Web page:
Friday, 19 March 2010
Tiger Woods and David Duval displayed the quality of golf associated with odds-on favourites when they combined superbly to shoot a 12 under par round of 60 in the four ball better ball format to sweep three strokes clear of the field going into the fourth round of the EMC2 World Cup in Buenos Aires.

The World’s Numbers One and Four dovetailed to perfection, emerging from two shots behind at halfway to a healthy lead over host nation Argentina and the other 36-hole leaders, New Zealand.

While Argentina and the Kiwis both fired rounds of 65 – no mean feat in the blustery, warm wind at Buenos Aires Golf Club – the Americans simply sizzled in the heat and their 60 was the best of the day by two strokes.

The holders lead with a 30 under par aggregate of 186 with Argentina and New Zealand on 189 and Canada, who carved out a 62 to climb the leaderboard, fourth on 195.

However it appears that, going into the final day foursomes, the destination of the title will be between the top three countries and Woods admitted that he and Duval had complemented each other “like a husband and wife”.

He said: “It was a pretty good day. We hit the ball well and I made a couple of putts. When one person was in trouble the other bailed him out. We did that all day long. Right now David and I are both playing well, enjoying each other’s company and that makes things a lot easier out there.”

The USA finished in a blaze of glory as Woods eagled the 14th and the double-act rattled off three straight birdies at the close to put daylight between themselves and their main rivals.

Greg Turner and Frank Nobilo sustained their charge with a good performance, but just could not match the United States’ blistering finish. Turner commented: “It was a much tougher day. The wind was stronger but the important thing is that we’re still in there with a chance.”

Argentina took time to make things happen, covering the first six holes in one under par compared to six under on Thursday. However Cabrera finally had the crowds roaring when he came close to making an albatross at the 17th. The ball ran across the hole but the junior partner of the Argentine side holed his eagle effort.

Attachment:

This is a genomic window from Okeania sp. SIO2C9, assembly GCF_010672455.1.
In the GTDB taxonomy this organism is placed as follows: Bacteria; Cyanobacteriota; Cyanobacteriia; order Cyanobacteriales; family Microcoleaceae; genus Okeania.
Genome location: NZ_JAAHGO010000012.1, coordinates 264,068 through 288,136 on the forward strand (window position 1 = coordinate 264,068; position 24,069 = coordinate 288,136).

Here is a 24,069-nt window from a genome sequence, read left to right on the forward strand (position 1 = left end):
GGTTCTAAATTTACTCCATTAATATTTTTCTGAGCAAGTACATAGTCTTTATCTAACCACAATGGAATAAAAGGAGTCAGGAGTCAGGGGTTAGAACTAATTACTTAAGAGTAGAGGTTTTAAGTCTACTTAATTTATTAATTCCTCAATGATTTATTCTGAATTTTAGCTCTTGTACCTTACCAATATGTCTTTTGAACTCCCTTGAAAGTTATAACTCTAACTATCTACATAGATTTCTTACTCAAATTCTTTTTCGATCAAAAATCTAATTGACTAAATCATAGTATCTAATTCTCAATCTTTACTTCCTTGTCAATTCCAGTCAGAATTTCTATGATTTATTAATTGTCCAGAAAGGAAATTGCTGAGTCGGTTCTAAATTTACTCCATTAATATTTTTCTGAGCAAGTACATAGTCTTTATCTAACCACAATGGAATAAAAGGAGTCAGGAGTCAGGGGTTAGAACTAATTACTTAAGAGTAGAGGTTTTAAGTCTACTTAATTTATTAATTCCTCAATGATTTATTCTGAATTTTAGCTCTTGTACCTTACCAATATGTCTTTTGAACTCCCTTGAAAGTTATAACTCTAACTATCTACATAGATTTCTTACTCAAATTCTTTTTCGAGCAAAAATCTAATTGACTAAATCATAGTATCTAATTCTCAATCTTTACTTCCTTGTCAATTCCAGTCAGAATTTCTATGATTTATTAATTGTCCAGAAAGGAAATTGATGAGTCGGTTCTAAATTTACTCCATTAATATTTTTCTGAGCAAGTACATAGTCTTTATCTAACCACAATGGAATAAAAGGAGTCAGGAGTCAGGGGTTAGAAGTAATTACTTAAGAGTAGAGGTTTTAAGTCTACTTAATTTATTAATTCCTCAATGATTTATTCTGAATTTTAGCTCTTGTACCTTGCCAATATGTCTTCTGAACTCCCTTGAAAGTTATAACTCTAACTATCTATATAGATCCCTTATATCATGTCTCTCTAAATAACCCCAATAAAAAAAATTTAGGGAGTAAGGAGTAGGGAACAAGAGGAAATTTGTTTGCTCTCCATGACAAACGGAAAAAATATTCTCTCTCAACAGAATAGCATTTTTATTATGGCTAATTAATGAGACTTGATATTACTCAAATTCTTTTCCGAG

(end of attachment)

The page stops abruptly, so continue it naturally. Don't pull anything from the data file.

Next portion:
However Eduardo Romero is still optimistic about his nation’s chance of keeping the trophy in Argentina. He pointed out: “We know the United States is ahead of us, which is tough. We are going out there tomorrow for the trophy. Our main concern tomorrow is to beat the United States.”

Ireland’s Padraig Harrington and Paul McGinley, champions three years ago at Kiawah Island, are the best placed European side after a second successive round of 66 for a 20 under par total of 196.

Harrington said: “It was a tough day. We haven’t holed a putt for three days and this time we just didn’t dove-tail at all. We are not holing enough putts. Look at what the United States have managed by holing putts.”

McGinley joined in: “Neither of us has done what we’re capable of. Both days in the four ball better ball format we’ve been level par after five holes and that hurts.”

Sweden’s Pierre Fulke and Mathias Gronberg clicked well with a nine under par 63 which propelled them into a share of sixth place on 197 alongside Germany’s Alex Cejka and Thomas Gogele and Peter O’Malley and Lucas Parsons of Australia.

Scotland’s Paul Lawrie and Gary Orr shot a 65 for finish on 198, one better than the Welsh side of Ian Woosnam and Phillip Price, who compiled a 67.

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